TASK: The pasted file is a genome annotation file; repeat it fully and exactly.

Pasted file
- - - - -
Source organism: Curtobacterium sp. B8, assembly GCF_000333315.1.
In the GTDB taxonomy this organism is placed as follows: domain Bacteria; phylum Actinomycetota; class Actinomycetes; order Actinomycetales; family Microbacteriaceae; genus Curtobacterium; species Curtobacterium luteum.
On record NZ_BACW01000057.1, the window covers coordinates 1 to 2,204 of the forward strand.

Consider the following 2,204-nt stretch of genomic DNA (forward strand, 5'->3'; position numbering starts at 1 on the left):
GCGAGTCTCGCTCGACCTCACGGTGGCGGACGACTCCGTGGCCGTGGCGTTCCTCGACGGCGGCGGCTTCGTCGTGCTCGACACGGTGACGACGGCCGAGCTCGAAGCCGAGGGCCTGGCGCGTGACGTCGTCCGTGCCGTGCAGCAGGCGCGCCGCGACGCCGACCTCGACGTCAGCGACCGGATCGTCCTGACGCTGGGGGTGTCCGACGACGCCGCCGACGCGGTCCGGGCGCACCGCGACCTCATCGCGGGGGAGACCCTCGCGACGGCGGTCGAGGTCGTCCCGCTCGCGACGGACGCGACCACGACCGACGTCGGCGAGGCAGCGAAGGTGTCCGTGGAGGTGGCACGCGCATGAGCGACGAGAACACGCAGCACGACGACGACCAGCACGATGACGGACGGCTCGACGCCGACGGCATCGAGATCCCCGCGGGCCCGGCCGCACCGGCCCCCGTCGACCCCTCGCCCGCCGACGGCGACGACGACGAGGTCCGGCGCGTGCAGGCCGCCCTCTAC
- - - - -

Source organism: Curtobacterium sp. B8, assembly GCF_000333315.1.
In the GTDB taxonomy this organism is placed as follows: domain Bacteria; phylum Actinomycetota; class Actinomycetes; order Actinomycetales; family Microbacteriaceae; genus Curtobacterium; species Curtobacterium luteum.
On record NZ_BACW01000057.1, the window covers coordinates 1 to 2,204 of the forward strand.

Consider the following 2,204-nt stretch of genomic DNA (forward strand, 5'->3'; position numbering starts at 1 on the left):
GCGAGTCTCGCTCGACCTCACGGTGGCGGACGACTCCGTGGCCGTGGCGTTCCTCGACGGCGGCGGCTTCGTCGTGCTCGACACGGTGACGACGGCCGAGCTCGAAGCCGAGGGCCTGGCGCGTGACGTCGTCCGTGCCGTGCAGCAGGCGCGCCGCGACGCCGACCTCGACGTCAGCGACCGGATCGTCCTGACGCTGGGGGTGTCCGACGACGCCGCCGACGCGGTCCGGGCGCACCGCGACCTCATCGCGGGGGAGACCCTCGCGACGGCGGTCGAGGTCGTCCCGCTCGCGACGGACGCGACCACGACCGACGTCGGCGAGGCAGCGAAGGTGTCCGTGGAGGTGGCACGCGCATGAGCGACGAGAACACGCAGCACGACGACGACCAGCACGATGACGGACGGCTCGACGCCGACGGCATCGAGATCCCCGCGGGCCCGGCCGCACCGGCCCCCGTCGACCCCTCGCCCGCCGACGGCGACGACGACGAGGTCCGGCGCGTGCAGGCCGCCCTCTAC